As expected, earlier today USGBC filed a motion to dismiss Henry Gifford’s amended complaint pursuant to Rule 12(b) of the Federal Rules of Civil Procedure for (1) lack of subject matter jurisdiction; and (2) failing to state a claim upon which relief can be granted. (Under the FRCP, this postpones USGBC’s obligation to answer the complaint until ten days after the Southern District decides the motion, if it is denied). The motion is accompanied by a 29-page memorandum of law and 3-page attorney declaration, which includes a number of exhibits of interest. (The parties had stipulated back in January that USGBC’s response to the amended complaint would be filed no later than today.)

Two of those exhibits – the 2008 New Buildings Institute study and the April 3, 2008 USGBC press release announcing the results of that study as demonstrating that “LEED buildings use 25 to 30 percent less energy than non-LEED buildings” – are particularly noteworthy because of the intense scrutiny that the green building community has given to each. In its memorandum of law, USGBC states that:

“the 2008 [press] release does nothing more than accurately report the conclusion of the NBI study and provide a link to the study itself, so that persons in the building industry could make their own judgments about that study. Real estate professionals are free to reject the study’s conclusions, like plaintiffs claim they have done, because of NBI’s express disclosures about how the study was conducted. But that fact does not plausibly or permissibly lead to any inference of false advertising on the part of USGBC.” (emphasis added).

As the memorandum of law notes, a court is permitted to consider documents referenced in a complaint in connection with a motion to dismiss. It will be interesting to see how Mr. Gifford responds to this line of argument in his opposition, and whether the court determines that the NBI study’s conclusions, as presented by USGBC, as well as Mr. Gifford’s other allegations satisfy the heightened pleading requirements of Bell Atlantic Corp. v. Twombly, 550 U.S. 544 (2007), which require enough facts in a complaint to make it plausible — not merely possible or conceivable — that the plaintiff will be able to prove facts to support its claims.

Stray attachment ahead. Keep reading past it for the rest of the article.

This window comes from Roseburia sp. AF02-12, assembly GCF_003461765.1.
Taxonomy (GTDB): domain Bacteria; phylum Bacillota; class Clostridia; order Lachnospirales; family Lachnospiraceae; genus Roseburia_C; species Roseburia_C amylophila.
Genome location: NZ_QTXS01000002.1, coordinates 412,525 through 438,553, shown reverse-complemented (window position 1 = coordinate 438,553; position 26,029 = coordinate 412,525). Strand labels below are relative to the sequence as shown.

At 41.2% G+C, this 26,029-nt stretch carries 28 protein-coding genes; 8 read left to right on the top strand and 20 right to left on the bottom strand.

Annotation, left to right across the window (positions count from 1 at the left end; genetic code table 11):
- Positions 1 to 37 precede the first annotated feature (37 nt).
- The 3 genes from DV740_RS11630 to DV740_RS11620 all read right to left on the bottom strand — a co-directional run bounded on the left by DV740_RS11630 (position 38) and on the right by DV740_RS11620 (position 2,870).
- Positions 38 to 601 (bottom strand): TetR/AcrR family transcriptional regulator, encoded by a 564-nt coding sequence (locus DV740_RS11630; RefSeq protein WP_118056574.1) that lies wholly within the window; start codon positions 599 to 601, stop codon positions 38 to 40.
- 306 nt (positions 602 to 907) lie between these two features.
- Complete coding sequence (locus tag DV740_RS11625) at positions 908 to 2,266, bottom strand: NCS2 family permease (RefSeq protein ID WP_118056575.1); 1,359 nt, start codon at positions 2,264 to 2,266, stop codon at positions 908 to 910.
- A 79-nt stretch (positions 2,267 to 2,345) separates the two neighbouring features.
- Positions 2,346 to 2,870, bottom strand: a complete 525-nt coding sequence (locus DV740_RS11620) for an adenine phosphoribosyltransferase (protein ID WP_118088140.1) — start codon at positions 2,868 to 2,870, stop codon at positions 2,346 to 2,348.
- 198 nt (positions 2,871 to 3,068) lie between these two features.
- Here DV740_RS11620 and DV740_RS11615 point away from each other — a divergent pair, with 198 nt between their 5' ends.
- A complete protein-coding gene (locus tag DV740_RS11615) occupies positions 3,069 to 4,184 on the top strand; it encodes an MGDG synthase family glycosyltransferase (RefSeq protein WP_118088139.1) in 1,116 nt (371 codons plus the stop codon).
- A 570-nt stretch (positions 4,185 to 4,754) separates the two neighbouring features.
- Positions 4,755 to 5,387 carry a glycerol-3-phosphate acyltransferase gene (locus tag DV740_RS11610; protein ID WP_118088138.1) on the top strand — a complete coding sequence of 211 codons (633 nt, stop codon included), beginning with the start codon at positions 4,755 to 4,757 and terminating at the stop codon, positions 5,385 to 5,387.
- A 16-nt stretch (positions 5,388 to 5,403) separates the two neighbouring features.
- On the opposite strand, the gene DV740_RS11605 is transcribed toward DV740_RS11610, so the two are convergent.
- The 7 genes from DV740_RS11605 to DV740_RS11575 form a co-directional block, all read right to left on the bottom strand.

As you will recall, the amended complaint was restructured to directly assert false advertising claims against USGBC under federal, state, and common law after originally being filed as a class action. The complaint is also seeking injunctive relief against USGBC, enjoining it from promoting the energy efficiency of LEED buildings and/or “benefits of the LEED system” and compelling it to “disclose the actual energy use of LEED properties,” as well as money damages.

Although the discussion of the NBI study is the more interesting aspect of the arguments in the papers, USGBC’s motion is primarily based on the claim that Mr. Gifford and his fellow plaintiffs lack standing on a number of grounds:

Gifford, who alleges he is an energy consultant, has been a longtime gadfly, preoccupied with critiquing USGBC and LEED through the media, internet forums, and the like. Gifford has every right to voice his criticisms of USGBC and LEED in the public forums of his choosing. But unlike the internet and the public square, access to the federal courts is limited to those with standing to sue.

USGBC goes on to allege that (1) the plaintiffs fail to properly allege that they are competitors of USGBC such that they can maintain their false advertising claims; and (2) the amended complaint’s allegations of injury are “conclusory,” “general,” and “too disconnected” from any “specific wrongdoing” by USGBC to demonstrate an “injury-in-fact” to confer standing on the plaintiffs.

USGBC’s motion is returnable on April 21, and we’ll keep an eye out for opposition and/or reply papers in the coming weeks, subject to any changes in the motion schedule. Again, the Southern District’s docket number is 1:10 CV-7747.